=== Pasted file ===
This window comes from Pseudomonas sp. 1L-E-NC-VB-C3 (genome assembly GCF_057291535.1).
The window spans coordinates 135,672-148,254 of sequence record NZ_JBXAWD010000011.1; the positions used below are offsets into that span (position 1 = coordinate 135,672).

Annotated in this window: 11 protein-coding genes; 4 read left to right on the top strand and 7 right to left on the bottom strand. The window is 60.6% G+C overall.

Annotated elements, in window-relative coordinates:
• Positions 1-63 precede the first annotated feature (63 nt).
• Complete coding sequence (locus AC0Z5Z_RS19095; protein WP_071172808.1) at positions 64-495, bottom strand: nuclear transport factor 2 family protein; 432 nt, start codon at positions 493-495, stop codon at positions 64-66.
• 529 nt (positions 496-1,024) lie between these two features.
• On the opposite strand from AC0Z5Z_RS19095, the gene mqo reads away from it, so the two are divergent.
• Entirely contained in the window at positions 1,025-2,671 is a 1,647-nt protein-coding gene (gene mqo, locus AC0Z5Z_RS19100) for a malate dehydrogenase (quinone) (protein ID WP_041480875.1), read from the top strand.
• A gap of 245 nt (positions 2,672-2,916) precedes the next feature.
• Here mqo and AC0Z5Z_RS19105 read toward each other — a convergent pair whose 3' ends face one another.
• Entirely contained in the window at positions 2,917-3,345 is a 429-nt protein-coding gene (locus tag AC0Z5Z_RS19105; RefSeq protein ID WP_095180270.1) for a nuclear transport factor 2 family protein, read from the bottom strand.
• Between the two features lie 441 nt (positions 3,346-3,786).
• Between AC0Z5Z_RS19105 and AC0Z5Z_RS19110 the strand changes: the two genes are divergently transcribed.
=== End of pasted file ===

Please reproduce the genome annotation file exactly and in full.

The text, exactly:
This window comes from Pseudomonas sp. 1L-E-NC-VB-C3 (genome assembly GCF_057291535.1).
The window spans coordinates 135,672-148,254 of sequence record NZ_JBXAWD010000011.1; the positions used below are offsets into that span (position 1 = coordinate 135,672).

Annotated in this window: 11 protein-coding genes; 4 read left to right on the top strand and 7 right to left on the bottom strand. The window is 60.6% G+C overall.

Annotated elements, in window-relative coordinates:
• Positions 1-63 precede the first annotated feature (63 nt).
• Complete coding sequence (locus AC0Z5Z_RS19095; protein WP_071172808.1) at positions 64-495, bottom strand: nuclear transport factor 2 family protein; 432 nt, start codon at positions 493-495, stop codon at positions 64-66.
• 529 nt (positions 496-1,024) lie between these two features.
• On the opposite strand from AC0Z5Z_RS19095, the gene mqo reads away from it, so the two are divergent.
• Entirely contained in the window at positions 1,025-2,671 is a 1,647-nt protein-coding gene (gene mqo, locus AC0Z5Z_RS19100) for a malate dehydrogenase (quinone) (protein ID WP_041480875.1), read from the top strand.
• A gap of 245 nt (positions 2,672-2,916) precedes the next feature.
• Here mqo and AC0Z5Z_RS19105 read toward each other — a convergent pair whose 3' ends face one another.
• Entirely contained in the window at positions 2,917-3,345 is a 429-nt protein-coding gene (locus tag AC0Z5Z_RS19105; RefSeq protein ID WP_095180270.1) for a nuclear transport factor 2 family protein, read from the bottom strand.
• Between the two features lie 441 nt (positions 3,346-3,786).
• Between AC0Z5Z_RS19105 and AC0Z5Z_RS19110 the strand changes: the two genes are divergently transcribed.